The humerus is the long bone located between the elbow and the shoulder joints in the upper arm. The humerus is made up of three different anatomic parts: the proximal humerus, the shaft and the distal humerus. The proximal humerus is part of the shoulder joint, and the distal humerus is part of the elbow joint. The shaft of the humerus can fracture as a result of trauma, including falls, motor vehicle accidents, gunshot wounds and birth trauma. Some humeral shaft fractures occur as a result of a tumor present in the bone; these are called pathologic fractures.
The shaft of the humerus can be fractured near the shoulder, near the elbow or between the shoulder and the elbow. Most humerus fractures are closed injuries where there is no break in the skin overlying the fracture site. When the skin is broken during a fracture, it is known as an open fracture. Treatments for humerus fractures are typically nonoperative; however, some require surgery to improve clinical outcomes.
Indications for Splinting
Most humeral-shaft fractures are treated with an initial coaptation, splint followed by either a functional brace or a hanging arm cast. Indications for surgical repair of humeral-shaft fractures include injury to vessels, severe soft tissue injury, an open fracture where bone penetrates skin, a pathologic fracture and severe displacement of the fracture fragments. Fractures of the proximal or distal humerus are not treated with coaptation splinting. An orthopedic surgeon or qualified healthcare provider should be consulted regarding the treatment of all humerus fractures.
A coaptation splint is a "U-shaped" splint that is placed under the axilla or arm-pit, wrapped around the elbow and terminating near the top of the shoulder. The entire length of the humerus bone is included in the splint. The splint is heavily padded. A coaptation splint is typically used for 7 to 10 days, until more definitive treatment is performed, such as with a functional brace, cast or surgery. Patients will wear a sling to help with comfort after the coaptation splint is applied.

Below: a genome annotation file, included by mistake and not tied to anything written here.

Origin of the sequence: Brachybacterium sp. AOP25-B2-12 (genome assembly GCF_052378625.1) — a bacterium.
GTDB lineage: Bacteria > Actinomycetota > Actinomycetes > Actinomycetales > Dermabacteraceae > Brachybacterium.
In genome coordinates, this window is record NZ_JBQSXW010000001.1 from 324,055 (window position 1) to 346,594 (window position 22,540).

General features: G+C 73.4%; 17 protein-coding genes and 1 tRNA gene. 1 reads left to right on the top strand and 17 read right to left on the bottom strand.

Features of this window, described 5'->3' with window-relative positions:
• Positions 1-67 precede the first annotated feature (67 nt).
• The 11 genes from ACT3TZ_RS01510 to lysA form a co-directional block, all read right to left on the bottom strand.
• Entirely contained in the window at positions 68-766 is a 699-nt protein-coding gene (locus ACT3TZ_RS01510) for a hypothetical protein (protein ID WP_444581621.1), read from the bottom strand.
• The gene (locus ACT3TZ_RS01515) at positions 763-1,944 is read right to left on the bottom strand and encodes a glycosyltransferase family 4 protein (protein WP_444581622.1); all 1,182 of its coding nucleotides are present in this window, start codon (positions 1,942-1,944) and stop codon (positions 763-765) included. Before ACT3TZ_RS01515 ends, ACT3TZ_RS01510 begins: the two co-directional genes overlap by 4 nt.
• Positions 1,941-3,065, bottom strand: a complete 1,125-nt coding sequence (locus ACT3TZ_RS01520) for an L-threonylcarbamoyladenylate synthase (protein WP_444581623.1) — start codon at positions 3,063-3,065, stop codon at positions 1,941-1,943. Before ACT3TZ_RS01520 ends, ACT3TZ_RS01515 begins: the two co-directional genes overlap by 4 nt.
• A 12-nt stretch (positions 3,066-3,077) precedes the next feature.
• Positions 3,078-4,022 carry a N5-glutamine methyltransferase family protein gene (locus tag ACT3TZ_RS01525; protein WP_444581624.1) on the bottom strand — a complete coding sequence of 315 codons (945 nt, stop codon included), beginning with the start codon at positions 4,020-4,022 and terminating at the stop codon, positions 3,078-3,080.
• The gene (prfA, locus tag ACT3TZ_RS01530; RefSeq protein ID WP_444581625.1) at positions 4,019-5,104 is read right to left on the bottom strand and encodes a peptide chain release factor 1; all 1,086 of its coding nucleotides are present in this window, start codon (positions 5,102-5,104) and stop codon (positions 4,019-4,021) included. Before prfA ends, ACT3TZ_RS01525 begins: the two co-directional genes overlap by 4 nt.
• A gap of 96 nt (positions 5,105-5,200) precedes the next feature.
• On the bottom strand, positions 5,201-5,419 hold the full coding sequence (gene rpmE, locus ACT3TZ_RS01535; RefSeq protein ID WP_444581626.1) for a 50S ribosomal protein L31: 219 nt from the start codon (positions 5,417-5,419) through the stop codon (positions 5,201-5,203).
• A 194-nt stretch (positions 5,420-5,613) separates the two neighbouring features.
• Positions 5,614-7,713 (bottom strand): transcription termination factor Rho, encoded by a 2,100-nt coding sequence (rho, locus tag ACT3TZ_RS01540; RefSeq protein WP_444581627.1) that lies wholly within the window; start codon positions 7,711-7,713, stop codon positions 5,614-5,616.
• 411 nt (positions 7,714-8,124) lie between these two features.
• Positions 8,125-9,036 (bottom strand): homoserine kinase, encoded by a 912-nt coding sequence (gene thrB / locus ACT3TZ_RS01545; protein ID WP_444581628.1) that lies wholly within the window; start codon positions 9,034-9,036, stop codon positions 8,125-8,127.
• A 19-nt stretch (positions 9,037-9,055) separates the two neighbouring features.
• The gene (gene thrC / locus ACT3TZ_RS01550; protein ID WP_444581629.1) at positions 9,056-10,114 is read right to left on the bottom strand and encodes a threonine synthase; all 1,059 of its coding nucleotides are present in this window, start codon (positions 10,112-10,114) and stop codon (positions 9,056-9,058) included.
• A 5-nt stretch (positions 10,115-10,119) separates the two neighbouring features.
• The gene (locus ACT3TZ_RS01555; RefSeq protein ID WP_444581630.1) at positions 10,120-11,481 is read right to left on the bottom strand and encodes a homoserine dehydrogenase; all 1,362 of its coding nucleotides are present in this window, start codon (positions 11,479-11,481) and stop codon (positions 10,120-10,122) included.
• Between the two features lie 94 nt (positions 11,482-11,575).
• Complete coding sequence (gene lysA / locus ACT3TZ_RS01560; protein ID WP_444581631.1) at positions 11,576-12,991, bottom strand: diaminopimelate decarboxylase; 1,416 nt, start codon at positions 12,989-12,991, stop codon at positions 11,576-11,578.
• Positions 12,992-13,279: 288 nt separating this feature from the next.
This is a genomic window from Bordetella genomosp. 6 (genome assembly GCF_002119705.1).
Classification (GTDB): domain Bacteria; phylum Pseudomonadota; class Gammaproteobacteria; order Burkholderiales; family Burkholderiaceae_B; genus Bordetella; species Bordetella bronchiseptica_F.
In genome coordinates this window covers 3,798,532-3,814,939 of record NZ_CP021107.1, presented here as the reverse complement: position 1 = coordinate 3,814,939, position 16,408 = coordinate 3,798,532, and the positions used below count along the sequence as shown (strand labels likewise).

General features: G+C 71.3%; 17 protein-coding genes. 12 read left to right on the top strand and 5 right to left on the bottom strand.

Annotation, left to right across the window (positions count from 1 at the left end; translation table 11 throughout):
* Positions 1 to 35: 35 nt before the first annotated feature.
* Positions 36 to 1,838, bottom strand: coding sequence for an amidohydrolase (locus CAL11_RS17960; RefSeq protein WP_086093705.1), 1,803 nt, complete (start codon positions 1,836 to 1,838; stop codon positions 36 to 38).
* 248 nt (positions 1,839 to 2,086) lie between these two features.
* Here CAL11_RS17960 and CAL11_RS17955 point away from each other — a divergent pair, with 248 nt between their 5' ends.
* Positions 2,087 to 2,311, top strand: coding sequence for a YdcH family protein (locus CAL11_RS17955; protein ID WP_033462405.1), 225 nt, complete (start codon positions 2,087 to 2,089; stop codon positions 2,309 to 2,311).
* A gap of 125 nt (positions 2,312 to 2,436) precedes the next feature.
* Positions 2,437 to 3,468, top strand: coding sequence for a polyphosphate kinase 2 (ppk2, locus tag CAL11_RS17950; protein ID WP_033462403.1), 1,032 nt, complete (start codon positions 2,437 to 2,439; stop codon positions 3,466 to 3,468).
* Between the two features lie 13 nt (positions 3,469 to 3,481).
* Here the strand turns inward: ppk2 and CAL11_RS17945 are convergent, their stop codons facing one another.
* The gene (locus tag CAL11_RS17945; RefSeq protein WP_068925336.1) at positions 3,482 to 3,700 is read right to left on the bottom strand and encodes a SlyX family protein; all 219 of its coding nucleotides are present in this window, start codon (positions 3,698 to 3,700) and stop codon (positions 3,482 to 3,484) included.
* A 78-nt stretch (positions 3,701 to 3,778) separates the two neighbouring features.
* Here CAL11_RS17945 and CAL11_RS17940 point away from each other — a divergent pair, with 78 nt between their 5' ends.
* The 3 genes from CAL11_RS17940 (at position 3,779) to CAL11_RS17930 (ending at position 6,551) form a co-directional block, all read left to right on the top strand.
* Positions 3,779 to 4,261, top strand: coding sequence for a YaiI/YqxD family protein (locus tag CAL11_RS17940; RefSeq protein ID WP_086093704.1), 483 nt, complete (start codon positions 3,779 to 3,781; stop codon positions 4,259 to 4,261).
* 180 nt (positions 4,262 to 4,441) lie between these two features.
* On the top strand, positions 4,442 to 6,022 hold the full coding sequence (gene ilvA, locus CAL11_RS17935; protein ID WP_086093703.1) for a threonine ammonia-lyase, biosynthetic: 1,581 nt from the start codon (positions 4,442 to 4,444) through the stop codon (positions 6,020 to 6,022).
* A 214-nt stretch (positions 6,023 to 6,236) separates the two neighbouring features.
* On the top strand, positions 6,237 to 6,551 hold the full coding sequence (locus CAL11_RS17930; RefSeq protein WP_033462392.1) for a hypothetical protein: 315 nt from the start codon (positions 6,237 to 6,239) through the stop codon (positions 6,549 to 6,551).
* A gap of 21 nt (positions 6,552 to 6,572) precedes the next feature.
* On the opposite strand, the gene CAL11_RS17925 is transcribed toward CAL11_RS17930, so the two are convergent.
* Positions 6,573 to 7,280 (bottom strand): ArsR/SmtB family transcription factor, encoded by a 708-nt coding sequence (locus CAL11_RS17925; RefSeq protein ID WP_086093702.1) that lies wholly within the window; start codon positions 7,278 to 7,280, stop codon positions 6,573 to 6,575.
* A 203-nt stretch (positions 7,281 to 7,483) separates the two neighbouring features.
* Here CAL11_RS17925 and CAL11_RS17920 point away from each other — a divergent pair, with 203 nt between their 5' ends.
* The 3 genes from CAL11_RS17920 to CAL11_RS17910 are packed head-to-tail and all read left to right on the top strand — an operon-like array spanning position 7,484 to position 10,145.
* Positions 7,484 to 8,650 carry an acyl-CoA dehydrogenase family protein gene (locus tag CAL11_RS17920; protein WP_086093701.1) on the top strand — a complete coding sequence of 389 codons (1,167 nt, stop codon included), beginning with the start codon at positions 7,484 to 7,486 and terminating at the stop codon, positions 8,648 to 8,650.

Functional bracing is typically applied 7 to 10 days after the humeral-shaft fracture, but can also be an initial option for treatment. Functional bracing and a hanging cast are the definitive nonoperative options for management of humeral-shaft fractures. The tension on the fracture brace can be adjusted to help improve alignment of the fracture fragments. The functional brace extends from just below the shoulder to just above the elbow to overlie the humerus. It does allow for some movement to take place at the fracture site during healing. The functional brace allows for shoulder and elbow movement, which helps to maintain range of motion of these joints during the healing process of the fracture.
Dr. Augusto Sarmiento, an orthopedic surgeon at the University of Miami, wrote an article in the "Journal of Bone and Joint Surgery" in 2000 about the effectiveness of functional bracing of humeral-shaft fractures. A total of 922 patients with humeral-shaft fractures participated in a study conducted by Sarmiento, who discovered that average time to healing for a humeral-shaft fracture was 11.5 weeks, with a healing range from 5 to 22 weeks. The study proved that functional bracing was a definitive way to treat humeral-shaft fractures.
Side effects of humeral-shaft fractures treated with nonoperative methods include nonunion, malunion, nonresolution of a radial nerve palsy and infection. Vascular injuries noticed at the initial time of surgery are treated surgically. Nonunion refers to no signs of healing of the fracture site. Malunion refers to poor and incomplete healing of the fracture. Some deformity of the humerus is an acceptable clinical outcome. The radial nerve can be injured at the time of injury or during the post-fracture management. Approximately 90 percent of patients who have a radial nerve palsy recover within 4 to 6 months, according to the "Handbook of Fractures."